Telephone: (517) 355-4487
293 Giltner Hall
East Lansing, MI 48824
Integrated and sustainable nematode, nutrient cycling, and soil health management in cropping systems.
February 15, 2010
A Cross-cutting Undergraduate Course (HRT 405) titled "Sustainable Practices for Horticultural Food Crop Production" is under development.
My research focus has been on understanding plant-nematode-soil-nutrient interactions at the organism and ecosystem levels with a strategic vision of developing integrated and sustainable nematode, nutrient cycling, and soil health management in cropping systems. Nematodes, the most abundant metazoan on the planet, include bacteriovores, fungivores, herbivores, carnivores, omnivores, and predator trophic groups. Herbivores impact the food chain; whereas, all nematodes are critical part of the soil food web and nutrient cycling processes. Soil-inhabiting herbivore nematodes cause crop quality and yield loss by sucking host cell contents root destruction and disrupting water and nutrient uptake and the photosynthesis process in one of three ways: destructive (host cells killed, e.g. root-lesion, Pratylenchus), adaptive (cells modified e.g. cyst, Heterodera) and neoplastic (cells modified and undergo new growth, e.g. root-knot, Meloidogyne) feeding behaviors. We have used the three feeding behaviors as models to study plant-nematode-soil-nutrient interactions and developed a fertilizer use efficiency (FUE) model that separates nutrient deficiency and toxicity from nematode parasitism as well as suitability of treatments designed to achieve desired economic, agro-ecological, biological and physiochemical soil health conditions. This has allowed us to move from managing herbivore nematodes only to managing all nematode trophic groups as part of a soil ecosystem, leading towards developing integrated knowledge for improved food security and ecosystem health management. The strategic vision is being pursued along four major themes: i) Understanding the impact of tillage and cropping systems on nematode adaptation; ii) Understanding nematode parasitic variability in cropping systems; iii) Assessing integrated efficiency of cultural practice and soil nutrient amendment strategies; and iv) Developing a soil group or order (the plates up on which different cultures and land use practices stump their ecosystem change footprints) based scalable soil health management strategies.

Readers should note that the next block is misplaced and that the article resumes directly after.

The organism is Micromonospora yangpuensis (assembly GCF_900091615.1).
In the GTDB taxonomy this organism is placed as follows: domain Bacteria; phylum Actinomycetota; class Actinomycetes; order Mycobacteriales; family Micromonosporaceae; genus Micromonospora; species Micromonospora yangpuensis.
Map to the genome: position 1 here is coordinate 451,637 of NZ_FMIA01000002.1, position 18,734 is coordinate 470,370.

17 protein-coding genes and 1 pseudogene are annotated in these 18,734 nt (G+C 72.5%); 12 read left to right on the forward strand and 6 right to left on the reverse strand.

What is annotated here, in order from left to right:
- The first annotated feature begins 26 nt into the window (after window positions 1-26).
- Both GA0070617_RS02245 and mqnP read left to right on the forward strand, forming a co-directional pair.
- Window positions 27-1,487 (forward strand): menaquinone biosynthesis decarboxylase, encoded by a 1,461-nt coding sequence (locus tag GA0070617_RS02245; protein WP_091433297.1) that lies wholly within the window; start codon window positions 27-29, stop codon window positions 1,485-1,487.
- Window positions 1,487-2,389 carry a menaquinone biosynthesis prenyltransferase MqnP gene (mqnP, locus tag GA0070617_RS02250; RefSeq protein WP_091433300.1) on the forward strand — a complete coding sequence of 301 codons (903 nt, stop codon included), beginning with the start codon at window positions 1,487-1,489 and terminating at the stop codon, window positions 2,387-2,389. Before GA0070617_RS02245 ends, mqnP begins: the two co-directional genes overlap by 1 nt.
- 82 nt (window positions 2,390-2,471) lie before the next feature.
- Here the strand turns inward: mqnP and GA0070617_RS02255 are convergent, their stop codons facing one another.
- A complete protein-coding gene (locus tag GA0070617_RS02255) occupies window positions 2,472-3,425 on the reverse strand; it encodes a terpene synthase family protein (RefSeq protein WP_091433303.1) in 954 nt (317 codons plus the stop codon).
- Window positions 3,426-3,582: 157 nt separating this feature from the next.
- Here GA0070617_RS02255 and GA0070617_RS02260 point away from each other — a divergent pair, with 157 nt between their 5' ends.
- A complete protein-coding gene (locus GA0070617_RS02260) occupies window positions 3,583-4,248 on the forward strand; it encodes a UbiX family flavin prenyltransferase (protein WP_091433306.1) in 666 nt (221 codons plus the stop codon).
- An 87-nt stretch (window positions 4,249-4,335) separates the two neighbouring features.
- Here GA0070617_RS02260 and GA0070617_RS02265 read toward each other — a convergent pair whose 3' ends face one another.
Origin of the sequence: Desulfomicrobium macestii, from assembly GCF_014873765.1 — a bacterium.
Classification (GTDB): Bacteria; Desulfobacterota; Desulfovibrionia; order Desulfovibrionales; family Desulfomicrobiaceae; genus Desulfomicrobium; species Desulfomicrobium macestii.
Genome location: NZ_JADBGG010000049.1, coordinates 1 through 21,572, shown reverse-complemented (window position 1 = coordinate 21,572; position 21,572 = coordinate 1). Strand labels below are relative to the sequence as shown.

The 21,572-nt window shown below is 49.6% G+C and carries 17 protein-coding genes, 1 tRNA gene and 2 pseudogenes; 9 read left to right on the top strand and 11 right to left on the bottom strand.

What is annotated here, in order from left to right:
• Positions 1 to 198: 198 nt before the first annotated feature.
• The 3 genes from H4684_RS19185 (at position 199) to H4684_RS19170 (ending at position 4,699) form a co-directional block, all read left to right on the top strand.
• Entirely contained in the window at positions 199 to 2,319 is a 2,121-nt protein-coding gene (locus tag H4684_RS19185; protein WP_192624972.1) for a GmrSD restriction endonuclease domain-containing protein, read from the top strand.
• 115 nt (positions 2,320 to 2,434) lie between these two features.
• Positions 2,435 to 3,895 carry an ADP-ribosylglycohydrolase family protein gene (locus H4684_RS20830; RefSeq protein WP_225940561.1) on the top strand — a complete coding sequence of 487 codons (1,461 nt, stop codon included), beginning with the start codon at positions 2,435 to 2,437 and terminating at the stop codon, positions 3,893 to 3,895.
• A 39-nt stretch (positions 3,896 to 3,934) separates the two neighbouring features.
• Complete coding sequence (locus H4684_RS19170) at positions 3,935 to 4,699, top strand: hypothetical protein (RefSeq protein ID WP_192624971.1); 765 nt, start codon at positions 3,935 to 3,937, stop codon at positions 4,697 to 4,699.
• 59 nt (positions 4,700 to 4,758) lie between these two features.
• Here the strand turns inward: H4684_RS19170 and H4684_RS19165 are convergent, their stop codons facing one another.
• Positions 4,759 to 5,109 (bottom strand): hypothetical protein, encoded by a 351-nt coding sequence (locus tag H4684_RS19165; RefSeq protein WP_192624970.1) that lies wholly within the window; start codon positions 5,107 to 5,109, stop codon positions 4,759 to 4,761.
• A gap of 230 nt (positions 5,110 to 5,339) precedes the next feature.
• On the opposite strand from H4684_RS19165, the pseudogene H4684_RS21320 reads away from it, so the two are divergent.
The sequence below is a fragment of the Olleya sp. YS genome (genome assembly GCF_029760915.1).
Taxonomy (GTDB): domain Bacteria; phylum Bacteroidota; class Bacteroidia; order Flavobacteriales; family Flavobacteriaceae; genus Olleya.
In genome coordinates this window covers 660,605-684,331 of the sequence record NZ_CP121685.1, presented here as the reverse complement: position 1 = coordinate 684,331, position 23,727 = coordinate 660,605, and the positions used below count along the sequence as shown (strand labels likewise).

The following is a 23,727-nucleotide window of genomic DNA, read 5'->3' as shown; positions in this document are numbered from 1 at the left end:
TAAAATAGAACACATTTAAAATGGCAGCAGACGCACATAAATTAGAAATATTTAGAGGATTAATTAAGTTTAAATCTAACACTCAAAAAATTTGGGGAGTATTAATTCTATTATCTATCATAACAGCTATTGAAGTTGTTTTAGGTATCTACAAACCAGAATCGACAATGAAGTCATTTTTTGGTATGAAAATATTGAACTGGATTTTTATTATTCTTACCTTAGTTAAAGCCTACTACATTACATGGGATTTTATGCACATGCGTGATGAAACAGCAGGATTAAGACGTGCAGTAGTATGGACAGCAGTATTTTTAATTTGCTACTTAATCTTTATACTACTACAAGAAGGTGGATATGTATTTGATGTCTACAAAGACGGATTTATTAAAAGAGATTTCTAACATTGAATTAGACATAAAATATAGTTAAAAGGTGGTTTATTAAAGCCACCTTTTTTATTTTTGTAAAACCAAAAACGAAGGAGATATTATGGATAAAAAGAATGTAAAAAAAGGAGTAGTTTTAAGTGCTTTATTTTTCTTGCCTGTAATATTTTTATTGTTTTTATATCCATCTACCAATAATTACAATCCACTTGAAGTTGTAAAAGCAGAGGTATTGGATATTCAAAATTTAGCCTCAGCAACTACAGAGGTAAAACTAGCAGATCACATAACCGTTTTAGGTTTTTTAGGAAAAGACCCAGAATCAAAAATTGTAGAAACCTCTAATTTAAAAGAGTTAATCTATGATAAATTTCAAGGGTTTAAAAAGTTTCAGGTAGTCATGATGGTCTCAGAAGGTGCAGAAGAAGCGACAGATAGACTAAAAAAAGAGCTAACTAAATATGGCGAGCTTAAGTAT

We are basing our studies on soil groups or orders, the plates up on which different cultures and land use practices stump their ecosystem change footprints, to develop an understanding of nutrient cycling management across climatic and socio-cultural zones. We have two new and two completed projects: